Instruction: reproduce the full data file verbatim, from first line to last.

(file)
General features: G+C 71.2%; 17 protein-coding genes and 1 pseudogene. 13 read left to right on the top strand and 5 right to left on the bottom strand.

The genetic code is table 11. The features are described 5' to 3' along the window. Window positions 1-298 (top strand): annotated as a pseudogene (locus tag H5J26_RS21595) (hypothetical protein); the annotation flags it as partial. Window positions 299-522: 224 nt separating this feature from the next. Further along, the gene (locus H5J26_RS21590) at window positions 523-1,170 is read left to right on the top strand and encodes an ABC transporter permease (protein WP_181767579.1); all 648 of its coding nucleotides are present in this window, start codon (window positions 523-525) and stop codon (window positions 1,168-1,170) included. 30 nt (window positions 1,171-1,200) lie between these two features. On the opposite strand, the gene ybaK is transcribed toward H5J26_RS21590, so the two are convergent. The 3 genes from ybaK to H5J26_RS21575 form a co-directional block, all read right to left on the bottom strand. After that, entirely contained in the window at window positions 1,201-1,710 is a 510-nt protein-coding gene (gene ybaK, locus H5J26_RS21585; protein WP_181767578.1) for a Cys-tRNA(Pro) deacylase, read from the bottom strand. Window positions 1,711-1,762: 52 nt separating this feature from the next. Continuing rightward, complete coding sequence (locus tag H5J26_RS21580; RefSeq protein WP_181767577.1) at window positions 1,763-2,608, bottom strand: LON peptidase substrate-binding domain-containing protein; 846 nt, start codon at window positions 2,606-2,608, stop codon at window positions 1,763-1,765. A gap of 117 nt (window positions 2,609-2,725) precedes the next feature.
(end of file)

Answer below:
General features: G+C 71.2%; 17 protein-coding genes and 1 pseudogene. 13 read left to right on the top strand and 5 right to left on the bottom strand.

The genetic code is table 11. The features are described 5' to 3' along the window. Window positions 1-298 (top strand): annotated as a pseudogene (locus tag H5J26_RS21595) (hypothetical protein); the annotation flags it as partial. Window positions 299-522: 224 nt separating this feature from the next. Further along, the gene (locus H5J26_RS21590) at window positions 523-1,170 is read left to right on the top strand and encodes an ABC transporter permease (protein WP_181767579.1); all 648 of its coding nucleotides are present in this window, start codon (window positions 523-525) and stop codon (window positions 1,168-1,170) included. 30 nt (window positions 1,171-1,200) lie between these two features. On the opposite strand, the gene ybaK is transcribed toward H5J26_RS21590, so the two are convergent. The 3 genes from ybaK to H5J26_RS21575 form a co-directional block, all read right to left on the bottom strand. After that, entirely contained in the window at window positions 1,201-1,710 is a 510-nt protein-coding gene (gene ybaK, locus H5J26_RS21585; protein WP_181767578.1) for a Cys-tRNA(Pro) deacylase, read from the bottom strand. Window positions 1,711-1,762: 52 nt separating this feature from the next. Continuing rightward, complete coding sequence (locus tag H5J26_RS21580; RefSeq protein WP_181767577.1) at window positions 1,763-2,608, bottom strand: LON peptidase substrate-binding domain-containing protein; 846 nt, start codon at window positions 2,606-2,608, stop codon at window positions 1,763-1,765. A gap of 117 nt (window positions 2,609-2,725) precedes the next feature.